Modern medical science has led to significant improvement in survival and quality of life for individuals with neoplastic (neoplasm) conditions. Neoplasm (tumor or cancer) is an abnormal mass of tissue, the growth of which exceeds and is uncoordinated with that of normal tissues and persists after cessation of the stimuli which evoked the change. The key feature of cancer is unregulated cell division and growth, secondary to the loss of normal control mechanisms that govern cell survival, proliferation, and differentiation. Benign tumors are limited to the tissue of origin and do not invade surrounding tissue. Their dangerous counterpart, malignant tumors can invade local tissues and undergo distant spread (metastasis). Malignant tumors (often referred to as cancer) are predominantly of two types, solid tumors and hematologic malignancies. Solid tumors include various types of cancer, typically arising from a specific organ or site. They are characterized by their initial location as well as their cell of origin, including carcinomas (of epithelial origin) and the sarcomas (of connective tissue origin, mesenchymal origin). Hematologic malignancies include cancers that arise from cells in the hematopoietic cascade and are most commonly categorized as leukemias, lymphomas, or myeloma.
The impact of a particular cancer on a population can be assessed by calculating the lifetime risk of developing that cancer, the median age at diagnosis, and 5-year probability of survival after diagnosis (Table 10-1). The 5-year probability of survival for an individual with prostate cancer is nearly 100%, while the 5-year survival probability for pancreatic cancer and lung cancers are 9.1% and 18.7%, respectively. Several internal (eg, genetic predisposition, race, sex) and external (eg, environmental exposures like ionizing radiation, chemical carcinogens, viral infections) factors have been implicated as the cause of various types of cancer and are beyond the scope of this chapter. Screening can be used to detect cancer at an earlier, more treatable stage. Current recommendations for cancer screening are summarized in Table 10-2.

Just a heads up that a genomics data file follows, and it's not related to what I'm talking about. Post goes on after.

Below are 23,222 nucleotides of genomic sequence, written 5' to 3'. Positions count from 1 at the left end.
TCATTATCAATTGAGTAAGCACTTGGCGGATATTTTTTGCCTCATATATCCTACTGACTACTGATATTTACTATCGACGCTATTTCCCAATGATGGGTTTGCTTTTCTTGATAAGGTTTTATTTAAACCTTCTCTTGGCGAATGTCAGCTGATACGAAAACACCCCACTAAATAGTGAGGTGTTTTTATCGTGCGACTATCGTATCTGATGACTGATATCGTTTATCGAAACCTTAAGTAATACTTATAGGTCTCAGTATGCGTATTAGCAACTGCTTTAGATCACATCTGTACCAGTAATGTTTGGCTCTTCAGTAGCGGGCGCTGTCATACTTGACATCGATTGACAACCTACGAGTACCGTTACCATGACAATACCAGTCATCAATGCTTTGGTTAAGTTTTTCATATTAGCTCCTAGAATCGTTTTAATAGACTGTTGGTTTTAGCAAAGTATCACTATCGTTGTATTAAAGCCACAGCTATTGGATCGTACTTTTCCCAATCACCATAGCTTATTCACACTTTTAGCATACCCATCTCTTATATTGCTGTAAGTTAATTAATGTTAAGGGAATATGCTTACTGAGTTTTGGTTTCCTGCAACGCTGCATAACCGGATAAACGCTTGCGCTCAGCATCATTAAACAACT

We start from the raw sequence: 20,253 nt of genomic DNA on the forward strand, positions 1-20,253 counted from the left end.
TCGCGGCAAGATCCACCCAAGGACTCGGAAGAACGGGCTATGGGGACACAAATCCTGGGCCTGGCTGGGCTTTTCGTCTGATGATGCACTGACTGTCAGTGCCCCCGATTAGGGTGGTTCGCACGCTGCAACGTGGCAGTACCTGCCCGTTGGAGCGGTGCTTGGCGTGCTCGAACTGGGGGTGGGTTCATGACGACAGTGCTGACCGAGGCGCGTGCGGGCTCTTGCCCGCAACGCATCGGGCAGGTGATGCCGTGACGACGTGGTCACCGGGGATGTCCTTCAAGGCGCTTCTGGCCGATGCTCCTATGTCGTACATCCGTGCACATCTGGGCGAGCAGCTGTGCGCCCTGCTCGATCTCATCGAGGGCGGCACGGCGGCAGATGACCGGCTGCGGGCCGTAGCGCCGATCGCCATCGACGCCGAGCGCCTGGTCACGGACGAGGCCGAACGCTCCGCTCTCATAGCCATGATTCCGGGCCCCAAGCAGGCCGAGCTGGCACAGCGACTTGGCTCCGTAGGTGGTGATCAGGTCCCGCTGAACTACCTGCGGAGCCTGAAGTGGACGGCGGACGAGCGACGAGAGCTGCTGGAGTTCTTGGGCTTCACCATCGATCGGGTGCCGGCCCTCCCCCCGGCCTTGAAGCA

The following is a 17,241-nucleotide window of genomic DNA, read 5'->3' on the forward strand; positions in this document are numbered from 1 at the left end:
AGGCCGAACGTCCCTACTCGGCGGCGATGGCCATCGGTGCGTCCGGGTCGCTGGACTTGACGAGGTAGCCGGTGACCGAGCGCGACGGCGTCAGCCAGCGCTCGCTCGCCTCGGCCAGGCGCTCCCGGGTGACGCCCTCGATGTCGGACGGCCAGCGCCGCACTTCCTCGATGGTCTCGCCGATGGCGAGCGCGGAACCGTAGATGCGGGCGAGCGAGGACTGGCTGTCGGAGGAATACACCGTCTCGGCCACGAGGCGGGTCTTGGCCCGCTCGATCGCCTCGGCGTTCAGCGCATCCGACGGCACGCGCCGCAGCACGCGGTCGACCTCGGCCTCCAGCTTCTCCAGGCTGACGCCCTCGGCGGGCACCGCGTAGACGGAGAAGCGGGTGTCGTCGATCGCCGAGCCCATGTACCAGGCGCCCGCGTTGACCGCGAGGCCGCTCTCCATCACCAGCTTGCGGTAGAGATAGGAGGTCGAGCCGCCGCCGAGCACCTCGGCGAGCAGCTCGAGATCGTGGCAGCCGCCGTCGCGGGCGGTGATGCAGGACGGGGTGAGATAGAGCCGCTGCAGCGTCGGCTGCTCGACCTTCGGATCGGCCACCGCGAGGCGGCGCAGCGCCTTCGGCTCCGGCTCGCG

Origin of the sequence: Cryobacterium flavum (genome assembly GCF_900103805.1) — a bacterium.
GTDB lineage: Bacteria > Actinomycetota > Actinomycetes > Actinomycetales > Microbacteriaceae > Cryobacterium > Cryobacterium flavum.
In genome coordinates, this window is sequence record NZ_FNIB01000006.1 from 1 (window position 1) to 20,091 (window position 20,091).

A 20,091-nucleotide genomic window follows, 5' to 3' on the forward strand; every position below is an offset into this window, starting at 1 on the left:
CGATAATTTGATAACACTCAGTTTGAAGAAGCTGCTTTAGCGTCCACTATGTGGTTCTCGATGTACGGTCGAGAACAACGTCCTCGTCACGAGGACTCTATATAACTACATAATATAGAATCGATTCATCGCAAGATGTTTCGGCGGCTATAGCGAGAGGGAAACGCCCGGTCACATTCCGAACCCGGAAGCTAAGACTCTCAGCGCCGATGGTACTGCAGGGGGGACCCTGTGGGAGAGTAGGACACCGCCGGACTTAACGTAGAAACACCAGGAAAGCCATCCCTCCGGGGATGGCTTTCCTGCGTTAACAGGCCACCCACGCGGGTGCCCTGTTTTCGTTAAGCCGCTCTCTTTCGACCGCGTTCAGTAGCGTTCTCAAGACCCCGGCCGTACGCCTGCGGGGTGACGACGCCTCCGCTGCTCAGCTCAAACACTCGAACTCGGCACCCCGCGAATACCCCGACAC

TABLE 10-1Top 10 United States Invasive Cancer Statistics ||Download (.pdf) TABLE 10-1Top 10 United States Invasive Cancer Statistics
|Invasive Cancer by Site (All Races) ||Lifetime Risk for Cancer (Male, Female, Both) ||Median Age (in years) at Diagnosis (Male, Female, Both) ||5-y Relative Survival for Those Diagnosed in 2007 (Male, Female, Both) |
|Prostate ||11.6% /—/— ||66 /—/— ||98.5% /—/— |
|Breast ||—/ 12.41% /— ||—/ 62 /— ||—/ 89.7% /— |
|Lung and bronchus ||6.85% / 6.4% / 5.95% ||70 / 71 / 70 ||15.6% / 22.2% / 18.7% |
|Colon and rectum ||4.5% / 4.2% / 4.3% ||66 / 69 / 67 ||64.7% / 65.7% / 65.2% |
|Uterine corpus ||—/ 2.9% /— ||—/ 62 /— ||—/ 81.4% /— |
|Non-Hodgkin lymphoma ||2.4% / 1.9% / 2.1% ||66 / 68 / 67 ||69.8% / 73.3% / 71.4% |
|Melanoma of the skin ||2.8% / 1.7% / 2.2% ||66 / 59 / 64 ||89.9% / 94.2% ...|